A bucket elevator is used to transit bulk materials along a vertical or an inclined path. This equipment can easily be found in most industries as they are essentials to the production process.
A typical bucket elevator manufacturer keeps the mechanism similar in operation to conveyor belts, with the main difference being that the bucket elevators use buckets attached to a rotating chain or belt to move the materials.
There are three classes of bucket elevators. The classification is based on the spacing of buckets and modes of discharge.
Centrifugal Discharge Elevators
In this type, the buckets are placed at regular intervals on the belts or chains. This allows for easy loading and displacement of materials. Centrifugal discharge elevators are primarily used for hauling materials in a vertical path.
Materials to be pulled are fed into the boot of the elevator, after which the buckets scoop them up as they pass under the bottom wheel. The discharge of materials happens due to the impact of the centrifugal action when buckets go over the head pulley.
Centrifugal discharge elevators are used to haul relatively free flowing materials as the loading of the materials is done by scooping the buckets at the boots. Lump size below 50 mm is usually not used for this type of bucket elevator as this could result in damage to the buckets.
Also, it is not advisable to use lump size finer than 200 mesh size, as bigger sizes are often aerated and cause wastage and jamming problems.
The speeds at which centrifugal discharge elevators operate are higher than other types. Their speed falls between the range of 70 to 125 m/min.
Continuous Discharge Elevators
The continuous discharge elevator is designed in such a way that the buckets are fixed on the chain or belt without any space between them. Materials with larger lump sizes can be handled by a continuous discharge elevator, which otherwise would be difficult when using a centrifugal discharge elevator.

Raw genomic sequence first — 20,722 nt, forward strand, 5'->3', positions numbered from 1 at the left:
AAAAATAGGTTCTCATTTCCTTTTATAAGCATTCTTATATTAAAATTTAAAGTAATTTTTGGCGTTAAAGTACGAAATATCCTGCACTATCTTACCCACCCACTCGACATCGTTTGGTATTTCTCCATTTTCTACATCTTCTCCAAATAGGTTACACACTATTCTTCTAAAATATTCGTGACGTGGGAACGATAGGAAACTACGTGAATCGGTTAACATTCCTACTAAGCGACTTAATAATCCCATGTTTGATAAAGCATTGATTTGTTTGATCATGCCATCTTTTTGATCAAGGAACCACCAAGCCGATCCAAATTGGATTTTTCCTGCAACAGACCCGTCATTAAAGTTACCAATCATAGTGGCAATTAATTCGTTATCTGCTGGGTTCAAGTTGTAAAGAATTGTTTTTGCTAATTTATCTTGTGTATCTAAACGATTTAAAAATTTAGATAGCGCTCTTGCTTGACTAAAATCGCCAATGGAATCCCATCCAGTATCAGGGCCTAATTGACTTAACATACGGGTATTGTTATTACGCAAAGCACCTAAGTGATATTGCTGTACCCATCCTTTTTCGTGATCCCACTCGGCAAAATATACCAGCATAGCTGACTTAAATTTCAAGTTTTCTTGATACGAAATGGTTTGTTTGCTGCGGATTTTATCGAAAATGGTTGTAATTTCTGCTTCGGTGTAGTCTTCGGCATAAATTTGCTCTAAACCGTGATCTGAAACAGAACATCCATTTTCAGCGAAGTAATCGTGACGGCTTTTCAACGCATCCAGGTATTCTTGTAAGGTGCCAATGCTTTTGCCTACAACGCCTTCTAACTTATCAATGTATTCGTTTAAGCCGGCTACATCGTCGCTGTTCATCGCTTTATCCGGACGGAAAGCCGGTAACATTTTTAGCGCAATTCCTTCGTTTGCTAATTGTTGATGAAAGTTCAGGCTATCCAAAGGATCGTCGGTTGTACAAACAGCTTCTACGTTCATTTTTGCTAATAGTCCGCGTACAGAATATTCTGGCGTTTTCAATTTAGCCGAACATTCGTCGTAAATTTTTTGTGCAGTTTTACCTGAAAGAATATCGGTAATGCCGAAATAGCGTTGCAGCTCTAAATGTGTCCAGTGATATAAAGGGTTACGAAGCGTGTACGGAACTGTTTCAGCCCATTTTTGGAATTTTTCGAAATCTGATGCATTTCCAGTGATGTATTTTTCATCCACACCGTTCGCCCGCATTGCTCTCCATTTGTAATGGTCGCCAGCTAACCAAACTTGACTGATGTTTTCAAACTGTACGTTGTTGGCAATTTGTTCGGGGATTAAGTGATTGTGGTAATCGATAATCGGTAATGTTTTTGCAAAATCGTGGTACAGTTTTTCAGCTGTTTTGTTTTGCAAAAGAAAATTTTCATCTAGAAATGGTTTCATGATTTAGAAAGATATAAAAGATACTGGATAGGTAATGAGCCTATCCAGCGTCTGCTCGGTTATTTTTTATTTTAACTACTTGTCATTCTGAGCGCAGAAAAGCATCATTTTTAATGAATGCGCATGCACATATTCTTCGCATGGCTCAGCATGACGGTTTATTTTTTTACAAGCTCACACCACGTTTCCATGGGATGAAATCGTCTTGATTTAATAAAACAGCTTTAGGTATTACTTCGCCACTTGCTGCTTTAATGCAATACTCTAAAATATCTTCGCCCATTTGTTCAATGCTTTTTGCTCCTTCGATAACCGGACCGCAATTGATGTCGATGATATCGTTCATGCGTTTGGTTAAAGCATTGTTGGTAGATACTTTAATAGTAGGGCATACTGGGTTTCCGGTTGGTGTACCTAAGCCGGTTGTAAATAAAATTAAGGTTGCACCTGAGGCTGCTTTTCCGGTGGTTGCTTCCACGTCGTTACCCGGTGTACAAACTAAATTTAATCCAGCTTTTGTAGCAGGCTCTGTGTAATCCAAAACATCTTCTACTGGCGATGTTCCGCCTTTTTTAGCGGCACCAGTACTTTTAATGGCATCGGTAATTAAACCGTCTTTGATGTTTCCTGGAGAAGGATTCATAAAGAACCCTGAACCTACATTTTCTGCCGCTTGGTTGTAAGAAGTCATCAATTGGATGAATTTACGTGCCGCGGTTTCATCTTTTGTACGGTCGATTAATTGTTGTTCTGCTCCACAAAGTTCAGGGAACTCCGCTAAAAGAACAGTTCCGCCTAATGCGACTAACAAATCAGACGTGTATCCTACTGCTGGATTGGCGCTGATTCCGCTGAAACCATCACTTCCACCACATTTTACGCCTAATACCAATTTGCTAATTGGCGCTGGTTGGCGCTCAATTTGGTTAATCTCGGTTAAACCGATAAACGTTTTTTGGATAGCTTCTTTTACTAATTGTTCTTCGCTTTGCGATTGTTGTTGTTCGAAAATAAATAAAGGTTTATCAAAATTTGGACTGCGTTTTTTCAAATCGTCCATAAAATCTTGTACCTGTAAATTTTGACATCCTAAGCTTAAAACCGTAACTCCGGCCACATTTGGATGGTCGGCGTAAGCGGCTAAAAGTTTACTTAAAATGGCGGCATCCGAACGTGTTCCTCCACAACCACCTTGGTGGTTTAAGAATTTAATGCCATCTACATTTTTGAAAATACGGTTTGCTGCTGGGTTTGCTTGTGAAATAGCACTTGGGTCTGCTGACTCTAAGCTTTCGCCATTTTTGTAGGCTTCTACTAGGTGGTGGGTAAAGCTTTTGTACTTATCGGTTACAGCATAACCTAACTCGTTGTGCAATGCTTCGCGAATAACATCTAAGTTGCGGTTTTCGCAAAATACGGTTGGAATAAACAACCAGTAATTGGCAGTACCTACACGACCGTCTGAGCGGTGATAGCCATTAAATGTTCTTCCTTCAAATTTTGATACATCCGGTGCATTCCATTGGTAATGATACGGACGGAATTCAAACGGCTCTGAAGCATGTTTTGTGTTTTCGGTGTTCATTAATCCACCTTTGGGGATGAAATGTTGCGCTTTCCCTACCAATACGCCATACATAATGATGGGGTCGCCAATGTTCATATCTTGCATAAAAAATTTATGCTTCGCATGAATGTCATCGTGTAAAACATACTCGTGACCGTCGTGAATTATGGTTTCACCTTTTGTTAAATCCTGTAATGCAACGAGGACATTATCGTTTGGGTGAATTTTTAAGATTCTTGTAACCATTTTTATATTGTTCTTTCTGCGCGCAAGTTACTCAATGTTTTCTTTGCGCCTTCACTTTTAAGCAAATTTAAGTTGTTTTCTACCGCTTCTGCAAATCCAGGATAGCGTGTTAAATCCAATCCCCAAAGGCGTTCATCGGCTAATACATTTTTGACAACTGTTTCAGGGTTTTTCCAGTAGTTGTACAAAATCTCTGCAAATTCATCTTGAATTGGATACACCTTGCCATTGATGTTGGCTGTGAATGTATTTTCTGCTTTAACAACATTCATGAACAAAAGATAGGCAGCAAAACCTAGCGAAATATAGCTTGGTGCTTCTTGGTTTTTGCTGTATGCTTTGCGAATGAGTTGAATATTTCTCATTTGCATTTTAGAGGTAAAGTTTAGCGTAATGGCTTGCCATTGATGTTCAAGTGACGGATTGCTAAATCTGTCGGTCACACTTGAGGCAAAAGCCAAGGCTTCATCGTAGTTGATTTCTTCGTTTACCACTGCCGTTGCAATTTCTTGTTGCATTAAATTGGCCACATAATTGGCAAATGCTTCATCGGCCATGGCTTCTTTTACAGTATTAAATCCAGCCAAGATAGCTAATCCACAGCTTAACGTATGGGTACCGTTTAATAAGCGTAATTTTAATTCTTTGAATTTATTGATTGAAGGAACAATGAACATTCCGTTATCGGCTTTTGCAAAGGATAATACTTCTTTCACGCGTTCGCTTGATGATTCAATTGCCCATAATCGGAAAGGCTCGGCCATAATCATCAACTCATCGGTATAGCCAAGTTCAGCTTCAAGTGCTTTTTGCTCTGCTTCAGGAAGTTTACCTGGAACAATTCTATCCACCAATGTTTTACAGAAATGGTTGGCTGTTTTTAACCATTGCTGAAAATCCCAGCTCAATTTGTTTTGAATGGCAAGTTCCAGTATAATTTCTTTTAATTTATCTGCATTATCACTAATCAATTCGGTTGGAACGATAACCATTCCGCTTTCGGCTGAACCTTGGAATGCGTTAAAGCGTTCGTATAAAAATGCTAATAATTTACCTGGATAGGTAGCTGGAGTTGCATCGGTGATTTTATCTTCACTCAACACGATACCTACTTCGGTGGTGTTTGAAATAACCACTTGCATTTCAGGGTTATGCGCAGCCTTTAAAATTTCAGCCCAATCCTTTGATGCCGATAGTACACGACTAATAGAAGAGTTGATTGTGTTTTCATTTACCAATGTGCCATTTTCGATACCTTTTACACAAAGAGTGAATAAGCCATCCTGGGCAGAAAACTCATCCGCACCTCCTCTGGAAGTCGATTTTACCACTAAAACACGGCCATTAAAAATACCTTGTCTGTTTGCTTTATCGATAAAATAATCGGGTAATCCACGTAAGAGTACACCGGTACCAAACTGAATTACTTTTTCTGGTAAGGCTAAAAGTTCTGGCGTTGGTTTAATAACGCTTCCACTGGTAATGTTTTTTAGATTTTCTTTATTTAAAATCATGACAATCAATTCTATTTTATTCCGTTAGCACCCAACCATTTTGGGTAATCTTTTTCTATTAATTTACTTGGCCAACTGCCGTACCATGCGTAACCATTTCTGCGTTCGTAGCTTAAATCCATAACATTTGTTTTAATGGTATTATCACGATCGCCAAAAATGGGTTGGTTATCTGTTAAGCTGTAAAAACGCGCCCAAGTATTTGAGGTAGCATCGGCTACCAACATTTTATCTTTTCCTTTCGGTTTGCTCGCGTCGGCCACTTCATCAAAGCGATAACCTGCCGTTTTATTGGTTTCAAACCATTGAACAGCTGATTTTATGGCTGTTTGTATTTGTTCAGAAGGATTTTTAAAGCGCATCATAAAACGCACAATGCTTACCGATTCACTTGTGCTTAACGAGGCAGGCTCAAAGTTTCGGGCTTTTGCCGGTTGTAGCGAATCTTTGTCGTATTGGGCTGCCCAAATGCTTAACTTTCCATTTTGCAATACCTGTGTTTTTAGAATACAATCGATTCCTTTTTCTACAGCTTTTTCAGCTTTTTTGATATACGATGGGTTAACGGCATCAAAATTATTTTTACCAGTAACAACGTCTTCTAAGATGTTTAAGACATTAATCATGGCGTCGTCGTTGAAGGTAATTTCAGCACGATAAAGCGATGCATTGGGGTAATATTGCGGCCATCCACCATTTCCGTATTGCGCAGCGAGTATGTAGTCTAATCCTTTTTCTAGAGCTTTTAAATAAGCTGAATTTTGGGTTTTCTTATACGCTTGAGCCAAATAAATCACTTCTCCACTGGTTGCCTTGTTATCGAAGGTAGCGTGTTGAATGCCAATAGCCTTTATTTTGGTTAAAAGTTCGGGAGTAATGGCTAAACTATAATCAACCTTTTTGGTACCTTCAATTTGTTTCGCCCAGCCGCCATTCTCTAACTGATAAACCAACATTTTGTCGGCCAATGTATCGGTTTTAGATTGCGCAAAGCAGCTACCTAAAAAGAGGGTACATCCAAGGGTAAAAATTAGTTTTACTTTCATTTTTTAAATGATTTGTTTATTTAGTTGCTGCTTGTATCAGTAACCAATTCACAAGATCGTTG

Buckets used with continuous discharge elevators are usually given shapes that allow the belt or chain to pass over the head wheel. Also, the buckets have a flanged end that serves as a conduit leading the materials to the discharge spout.
In continuous discharge elevators, the materials are not fed by the scooping action of the buckets passed the stack of materials. The speed of operation of this elevator type range from 30 to 50 m/min. This rate is much lower than that of centrifugal discharge elevators.
The loading and unloading take place slowly and gently. This makes them appropriate for material that is fragile, fluffy or pulverised. Continuous discharge elevators can operate in both vertical and inclined conditions.
Positive Discharge Elevators
Positive discharge elevators are similar to the centrifugal discharge elevators; there are, however, some notable differences. Here the spacing in the buckets are at regular intervals and are mounted on two strands of chains.
There is a snub wheel under the head sockets so that the buckets are inverted to ensure complete discharge. The buckets operate at low speeds between the range of 35 – 40 m/min.
These elevator types are used for handling materials that are light, fluffy, dusty and sticky. In positive discharge elevators, materials are fed by the scooping or digging action of the buckets.
In summary, in a bucket elevator, several options of buckets (in malleable iron, plastic, and fabricated options) are made available by the manufacturer. Also, in bucket elevator system venting is an option to ensure an efficient bucket filling and discharging.